Infectious diseases threaten the health of the citizens of the European Union. The responsibility for preventing the transmission of emerging pathogens and the resurgence of others, as well as enhancing the rapid and coordinated response capability to these threats, is therefore shared by national health authorities and the European Institutions.
Vaccination is unquestionably one of the most cost-effective public health measures available to protect citizens against infectious diseases. The wide-spread implementation of vaccination has led to the eradication of smallpox and has made Europe polio-free. All EU Member States have organised immunisation programmes to protect their citizens against serious, sometimes life-threatening diseases. Yet, some vaccines remain undervalued and under-utilised.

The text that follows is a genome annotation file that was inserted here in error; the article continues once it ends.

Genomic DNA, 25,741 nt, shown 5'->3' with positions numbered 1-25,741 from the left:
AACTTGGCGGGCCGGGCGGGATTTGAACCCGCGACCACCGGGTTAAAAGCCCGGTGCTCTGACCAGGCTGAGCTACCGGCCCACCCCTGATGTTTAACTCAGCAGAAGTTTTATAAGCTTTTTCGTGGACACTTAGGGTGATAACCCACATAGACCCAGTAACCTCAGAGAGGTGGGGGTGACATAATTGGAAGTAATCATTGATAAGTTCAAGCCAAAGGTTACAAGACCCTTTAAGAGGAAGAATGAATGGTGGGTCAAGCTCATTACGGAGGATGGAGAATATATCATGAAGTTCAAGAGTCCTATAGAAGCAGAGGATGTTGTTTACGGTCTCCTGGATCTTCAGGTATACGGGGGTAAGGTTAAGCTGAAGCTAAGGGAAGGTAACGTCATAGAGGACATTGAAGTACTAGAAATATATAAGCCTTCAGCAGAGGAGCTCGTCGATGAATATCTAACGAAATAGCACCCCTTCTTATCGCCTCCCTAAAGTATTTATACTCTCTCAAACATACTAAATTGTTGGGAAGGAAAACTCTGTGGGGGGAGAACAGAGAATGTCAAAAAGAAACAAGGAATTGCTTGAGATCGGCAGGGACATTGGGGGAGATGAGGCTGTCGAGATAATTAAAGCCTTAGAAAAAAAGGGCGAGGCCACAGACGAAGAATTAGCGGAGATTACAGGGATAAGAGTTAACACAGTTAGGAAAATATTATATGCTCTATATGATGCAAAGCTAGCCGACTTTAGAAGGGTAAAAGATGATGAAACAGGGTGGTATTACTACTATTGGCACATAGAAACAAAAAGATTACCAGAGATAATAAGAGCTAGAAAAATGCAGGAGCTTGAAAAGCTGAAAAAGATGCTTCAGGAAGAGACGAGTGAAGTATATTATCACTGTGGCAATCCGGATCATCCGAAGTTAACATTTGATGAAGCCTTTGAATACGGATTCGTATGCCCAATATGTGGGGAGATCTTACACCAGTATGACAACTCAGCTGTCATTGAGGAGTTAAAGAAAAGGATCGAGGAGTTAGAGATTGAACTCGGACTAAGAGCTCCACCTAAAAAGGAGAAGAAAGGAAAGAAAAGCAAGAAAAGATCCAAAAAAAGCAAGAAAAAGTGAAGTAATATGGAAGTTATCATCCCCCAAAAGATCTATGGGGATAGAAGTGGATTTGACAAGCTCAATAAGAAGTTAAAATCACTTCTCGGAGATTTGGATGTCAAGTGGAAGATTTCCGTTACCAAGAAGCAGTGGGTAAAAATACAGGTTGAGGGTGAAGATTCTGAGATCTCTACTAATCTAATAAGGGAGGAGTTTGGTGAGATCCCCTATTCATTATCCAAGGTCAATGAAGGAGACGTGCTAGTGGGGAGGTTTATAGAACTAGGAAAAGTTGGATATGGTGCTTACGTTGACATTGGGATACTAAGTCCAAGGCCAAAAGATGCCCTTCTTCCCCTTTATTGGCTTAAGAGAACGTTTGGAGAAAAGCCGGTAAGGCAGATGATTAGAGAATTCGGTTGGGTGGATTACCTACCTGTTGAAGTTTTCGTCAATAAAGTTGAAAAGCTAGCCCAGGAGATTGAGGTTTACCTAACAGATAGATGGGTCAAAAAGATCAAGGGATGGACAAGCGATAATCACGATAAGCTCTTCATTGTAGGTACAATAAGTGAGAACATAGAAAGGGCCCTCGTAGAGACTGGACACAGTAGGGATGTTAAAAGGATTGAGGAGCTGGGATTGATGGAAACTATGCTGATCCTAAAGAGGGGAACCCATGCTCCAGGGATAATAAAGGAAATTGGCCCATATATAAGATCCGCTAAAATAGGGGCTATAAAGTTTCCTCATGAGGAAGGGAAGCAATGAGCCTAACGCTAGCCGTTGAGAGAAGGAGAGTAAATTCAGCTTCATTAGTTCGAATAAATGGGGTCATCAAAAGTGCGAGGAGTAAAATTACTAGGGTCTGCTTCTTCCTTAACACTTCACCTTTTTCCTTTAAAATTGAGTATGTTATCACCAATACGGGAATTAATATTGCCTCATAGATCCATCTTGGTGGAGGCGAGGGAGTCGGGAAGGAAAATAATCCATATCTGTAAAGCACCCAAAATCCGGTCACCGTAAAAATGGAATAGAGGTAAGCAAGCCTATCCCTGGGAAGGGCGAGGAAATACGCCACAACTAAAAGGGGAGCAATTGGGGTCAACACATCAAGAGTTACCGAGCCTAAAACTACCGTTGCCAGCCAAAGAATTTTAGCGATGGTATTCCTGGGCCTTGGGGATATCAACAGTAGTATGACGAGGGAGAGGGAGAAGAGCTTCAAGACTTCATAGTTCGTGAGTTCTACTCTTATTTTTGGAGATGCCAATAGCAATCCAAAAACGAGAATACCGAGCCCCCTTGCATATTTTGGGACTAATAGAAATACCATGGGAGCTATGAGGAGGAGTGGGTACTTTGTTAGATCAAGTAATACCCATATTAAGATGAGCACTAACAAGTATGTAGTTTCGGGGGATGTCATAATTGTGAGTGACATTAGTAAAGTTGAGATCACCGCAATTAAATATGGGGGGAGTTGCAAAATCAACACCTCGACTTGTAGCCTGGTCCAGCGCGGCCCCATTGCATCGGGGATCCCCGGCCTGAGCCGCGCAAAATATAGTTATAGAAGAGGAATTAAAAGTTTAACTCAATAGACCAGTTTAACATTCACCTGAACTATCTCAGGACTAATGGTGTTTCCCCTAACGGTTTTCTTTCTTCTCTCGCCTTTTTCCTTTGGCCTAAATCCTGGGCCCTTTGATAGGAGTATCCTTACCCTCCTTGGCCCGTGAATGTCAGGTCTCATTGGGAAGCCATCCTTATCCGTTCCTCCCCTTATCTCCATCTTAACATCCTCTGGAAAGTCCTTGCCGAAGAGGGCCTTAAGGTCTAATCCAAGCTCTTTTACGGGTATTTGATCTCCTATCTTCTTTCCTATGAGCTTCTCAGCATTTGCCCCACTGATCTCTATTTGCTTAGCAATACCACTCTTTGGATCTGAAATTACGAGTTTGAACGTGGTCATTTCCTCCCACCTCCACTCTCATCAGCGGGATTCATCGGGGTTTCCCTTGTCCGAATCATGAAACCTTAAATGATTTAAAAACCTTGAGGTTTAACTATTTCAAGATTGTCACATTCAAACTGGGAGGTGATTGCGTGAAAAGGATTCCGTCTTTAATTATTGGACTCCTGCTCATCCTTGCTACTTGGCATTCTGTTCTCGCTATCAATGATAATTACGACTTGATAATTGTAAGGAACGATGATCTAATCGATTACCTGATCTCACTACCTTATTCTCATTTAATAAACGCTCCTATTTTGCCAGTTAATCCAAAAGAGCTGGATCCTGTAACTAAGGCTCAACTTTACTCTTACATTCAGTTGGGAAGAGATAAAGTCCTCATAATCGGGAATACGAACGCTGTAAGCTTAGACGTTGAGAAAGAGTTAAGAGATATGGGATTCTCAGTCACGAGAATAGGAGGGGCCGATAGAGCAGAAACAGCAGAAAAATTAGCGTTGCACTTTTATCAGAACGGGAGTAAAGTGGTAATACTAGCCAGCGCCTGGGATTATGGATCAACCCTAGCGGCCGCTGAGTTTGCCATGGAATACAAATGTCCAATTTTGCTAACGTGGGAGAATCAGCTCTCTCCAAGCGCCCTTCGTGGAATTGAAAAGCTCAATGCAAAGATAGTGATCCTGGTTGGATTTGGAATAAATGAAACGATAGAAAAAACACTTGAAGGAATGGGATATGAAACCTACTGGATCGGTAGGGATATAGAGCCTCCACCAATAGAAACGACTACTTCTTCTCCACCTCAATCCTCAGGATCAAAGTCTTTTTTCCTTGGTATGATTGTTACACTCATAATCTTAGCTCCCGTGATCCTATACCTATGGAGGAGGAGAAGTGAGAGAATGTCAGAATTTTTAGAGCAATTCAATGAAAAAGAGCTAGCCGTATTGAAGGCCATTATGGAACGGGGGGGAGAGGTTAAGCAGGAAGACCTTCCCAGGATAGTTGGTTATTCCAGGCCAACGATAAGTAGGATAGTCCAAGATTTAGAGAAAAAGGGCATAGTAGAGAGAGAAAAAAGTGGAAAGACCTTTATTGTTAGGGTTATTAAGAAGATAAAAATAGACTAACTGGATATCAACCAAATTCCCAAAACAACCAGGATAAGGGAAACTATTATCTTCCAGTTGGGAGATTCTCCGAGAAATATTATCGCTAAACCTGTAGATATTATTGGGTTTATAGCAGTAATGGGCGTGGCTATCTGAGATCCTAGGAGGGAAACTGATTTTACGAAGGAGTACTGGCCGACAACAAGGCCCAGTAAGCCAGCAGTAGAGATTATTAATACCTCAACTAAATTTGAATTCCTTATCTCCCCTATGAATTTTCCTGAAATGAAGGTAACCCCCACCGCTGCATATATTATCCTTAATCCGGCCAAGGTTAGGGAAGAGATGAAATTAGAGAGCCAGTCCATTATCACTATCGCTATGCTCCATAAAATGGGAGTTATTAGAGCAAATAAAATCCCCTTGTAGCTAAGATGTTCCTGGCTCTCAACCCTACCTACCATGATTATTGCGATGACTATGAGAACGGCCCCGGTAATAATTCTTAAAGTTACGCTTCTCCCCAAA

Therefore, the EU works together with the Member States to strengthen the advocacy on the benefits of immunisation against diseases where safe and effective vaccines are available. More specifically, the EU supports the Member States in areas such as immunisation of children against priority vaccine preventable diseases (for example measles, mumps, rubella, diphtheria, tetanus, polio, Haemophilus influenzae b, hepatitis B), immunisation against the human papilloma virus and immunisation against seasonal flu.